LEAVENWORTH, Kan. — Police say a man broke into a 74-year-old woman’s home early Saturday, and the woman grabbed a gun she just bought the week before and fired.
Leavenworth County Attorney Todd Thompson said the whole situation is tragic. Ralph Byrd, 41, died from a gunshot to the head, and the woman who shot him suffered a heart attack from the stress of the incident. She’s since been released from the hospital and is at home recovering.
On Thursday, Leavenworth County Attorney Todd Thompson said the woman won’t be charged.
“From our understanding, she wouldn’t know whether he’s armed or unarmed and within the statute that allows her to be able to defend herself and defend her home,” Thompson said.
Byrd’s brother said he and his family understand.
“She protected herself, and our family is not mad at her,” Elvis Byrd said. “Our hearts go out to her because she did what any one of us would have done.”
Elvis Bird said the big brother he used to look up to began going down a dangerous path after a family friend and father figure died and his wife left him. That’s when the demons took over.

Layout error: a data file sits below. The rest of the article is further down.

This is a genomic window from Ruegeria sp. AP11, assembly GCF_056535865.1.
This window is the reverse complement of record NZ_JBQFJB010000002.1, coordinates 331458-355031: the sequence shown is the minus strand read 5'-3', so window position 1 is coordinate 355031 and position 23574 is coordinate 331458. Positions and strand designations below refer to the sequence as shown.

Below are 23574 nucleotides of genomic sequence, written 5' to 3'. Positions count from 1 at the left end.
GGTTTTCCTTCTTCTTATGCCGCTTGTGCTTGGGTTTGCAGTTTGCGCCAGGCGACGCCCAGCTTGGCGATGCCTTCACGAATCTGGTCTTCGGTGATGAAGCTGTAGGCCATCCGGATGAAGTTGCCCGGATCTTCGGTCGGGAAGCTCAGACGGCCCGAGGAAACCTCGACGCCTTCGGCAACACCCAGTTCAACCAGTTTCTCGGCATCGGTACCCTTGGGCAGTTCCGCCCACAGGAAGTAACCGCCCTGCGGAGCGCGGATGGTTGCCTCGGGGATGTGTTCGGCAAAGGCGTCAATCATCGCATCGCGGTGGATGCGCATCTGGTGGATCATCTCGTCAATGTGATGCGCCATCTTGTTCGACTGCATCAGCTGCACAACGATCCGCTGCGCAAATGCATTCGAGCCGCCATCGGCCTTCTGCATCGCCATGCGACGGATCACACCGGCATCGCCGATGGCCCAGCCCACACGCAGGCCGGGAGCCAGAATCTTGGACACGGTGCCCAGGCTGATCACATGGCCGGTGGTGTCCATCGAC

“Real kind-hearted. I mean, he would do anything for just about anybody,” Elvis Byrd said. “But drugs consumed him. They controlled him. They took him over, and that is all he cared about. He would do anything he had to do to get high.”
The elder Byrd brother supported his habit by robbing and burglarizing people, for which he was prosecuted several times. He also got away with it a lot — until breaking into the home of a 74-year-old woman. She began sleeping with a gun after previous burglary attempts.
Police said while making his way up the stairs of her home, Byrd was shot and killed.
In 2017, there were 455 burglaries in Leavenworth County, and police Chief Patrick Kitchens said the city is on track to meet or exceed that in 2018.
“Whenever we have been able to solve them, it seems as if a substance abuse problem is relevant to their criminal behavior,” Kitchens said.
He added that in the past 10 years, Leavenworth has been overrun with methamphetamine and heroine use.
Elvis Byrd knows that from experience. He’s a recovering drug addict, clean for four months. He said there’s not adequate treatment for addicts who go to jail, get out and then continue using.
“It is a vicious cycle, and it is destroying this town, and it is destroying a lot of lives,” he said.
Add the life of his big brother to the list of tragic deaths due to drugs.
“I still love him. He was my older brother. I am going to miss him a lot,” Elvis Byrd said.